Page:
ROBERT SIEGEL, host:
This is ALL THINGS CONSIDERED from NPR News. I'm Robert Siegel.
In recent years, several notable stories out of China have sounded eerily familiar: someone dies under murky circumstances, authorities offer an explanation and the public finds the explanation incredible.
From Beijing, NPR's Anthony Kuhn reports on one local official whose death was ruled a suicide but the man's family and legal experts just aren't buying it.
(Soundbite of knocking)
ANTHONY KUHN: The door of a hotel room in northwest Beijing opens to reveal a tearful woman named Liu Yuehong. Last November 26th, her husband Yang Kuansheng, the vice mayor of Wugang City in southern Hunan province, was found dead outside his apartment. The police investigation found that Yang had committed suicide by slashing his wrists and then jumping out the window. The distraught Liu says she believes he was murdered and she came to Beijing to appeal to officials and the media. She angrily points to several officials from Hunan province standing nearby who she claims will not let her leave the hotel. To prove her point, she tries to leave but the officials block her way.
Unidentified Group: (Foreign language spoken)
KUHN: The officials insist they're not confining her. They are just concerned for her safety. Hunan officials at various levels declined to comment on the case. Liu retreats to her hotel room to continue her story.
Ms. LIU YUEHONG: (Through Translator) On the night of the 25th, my husband made his last phone call to me. He said two people wanted to kill him. One was Ju Xiaoyang, the vice head of a political and legal committee.
KUHN: The official she accuses of involvement in her husband's murder, Ju Xiaoyang, also headed the team that investigated the incident. Liu says the investigation itself was riddled with flaws. For one, it came out a day ahead of Yang's autopsy. Beijing-based rights lawyer Teng Biao visited the vice mayor's blood-spattered apartment two weeks after the incident.
Mr. TENG BIAO (Rights Lawyer): (Through Translator) There were two sets of footprints at the scene. One set was pointy-toed. Another set was round-toed, made by cloth shoes. This suggests there were two people in the room.
KUHN: Zhuo Xiaoqin, a medical law expert at the Beijing University of Chinese Medicine, says that the official investigation made no mention of footprints, fingerprints or the amount of blood in the apartment.
Mr. ZHUO XIAOQIN (Medical Law Expert, Beijing University of Chinese Medicine): (Through Translator) The autopsy found that Yang's radial artery had been completely severed. He suffered a massive, sudden loss of blood. If he lost more than a liter and a half, he would have passed out and been unable to jump out that window.
KUHN: The official investigation also said that envelopes with money were found in Yang's apartment. His wife believes they were planted. She says that his rivals were out to smear him and he told her he intended to fight back.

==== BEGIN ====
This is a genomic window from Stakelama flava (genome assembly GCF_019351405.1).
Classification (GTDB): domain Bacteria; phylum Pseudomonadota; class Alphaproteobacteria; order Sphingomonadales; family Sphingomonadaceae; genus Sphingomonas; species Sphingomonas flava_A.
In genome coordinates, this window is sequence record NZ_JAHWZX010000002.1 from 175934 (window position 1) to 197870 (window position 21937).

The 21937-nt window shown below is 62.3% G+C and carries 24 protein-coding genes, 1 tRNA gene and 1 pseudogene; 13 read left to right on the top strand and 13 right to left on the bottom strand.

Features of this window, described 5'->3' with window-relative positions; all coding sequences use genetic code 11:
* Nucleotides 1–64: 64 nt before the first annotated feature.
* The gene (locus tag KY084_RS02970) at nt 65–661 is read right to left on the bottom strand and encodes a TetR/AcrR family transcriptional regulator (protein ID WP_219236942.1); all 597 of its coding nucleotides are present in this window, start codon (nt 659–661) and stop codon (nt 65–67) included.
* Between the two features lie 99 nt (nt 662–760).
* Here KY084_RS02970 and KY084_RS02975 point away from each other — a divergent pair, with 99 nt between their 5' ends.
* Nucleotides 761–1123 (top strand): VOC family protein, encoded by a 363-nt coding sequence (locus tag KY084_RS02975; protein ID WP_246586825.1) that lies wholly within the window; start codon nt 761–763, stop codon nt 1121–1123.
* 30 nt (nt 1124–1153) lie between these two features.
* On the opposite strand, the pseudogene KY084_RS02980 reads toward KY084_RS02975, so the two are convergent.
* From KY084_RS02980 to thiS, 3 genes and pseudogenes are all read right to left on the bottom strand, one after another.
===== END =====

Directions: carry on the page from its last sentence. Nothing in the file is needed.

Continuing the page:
Ms. YUEHONG: (Through Translator) My husband had collected evidence of his rival's corruption. He told me he was going to a nearby city to give the evidence to investigators but he was killed the next day.
KUHN: One of the most important pieces of evidence in the case was a blood-spattered suicide note found in Yang's apartment. It said that he did not want to die but that his rivals wanted him dead. The official investigation made no mention of the note. Lawyer Teng Biao says the case of the vice mayor's death suggests that China has a problem with political violence.
Mr. BIAO: (Through Translator) There are many sharp conflicts in officialdom. They may not be resolvable through legal channels, so some officials may resort to extralegal means. We can't rule out murder as one of them.
KUHN: Teng adds that China's lack of independent investigations into the causes of citizens' deaths is a serious flaw in its legal system. Last June, thousands of rioters clashed with police in central Hubei province after police said that a young hotel chef had committed suicide. Locals believed he was murdered after uncovering a drug racket run by local officials in his hotel. As for Liu Yuehong, she wants an independent reinvestigation into her husband's case but she knows it's a long shot.
Ms. YUEHONG: (Through Translator) Getting the local police to go investigate is like asking them to slap themselves in the face. They've already said to the media that police at three levels have concluded this was a suicide. If you ask them to reinvestigate, what other result would there be?
KUHN: Hours after being interviewed by foreign reporters, Liu said by cell phone text message that officials had forcibly taken her back to Hunan province.
Anthony Kuhn, NPR News, Beijing.
NPR transcripts are created on a rush deadline by Verb8tm, Inc., an NPR contractor, and produced using a proprietary transcription process developed with NPR. This text may not be in its final form and may be updated or revised in the future. Accuracy and availability may vary. The authoritative record of NPR’s programming is the audio record.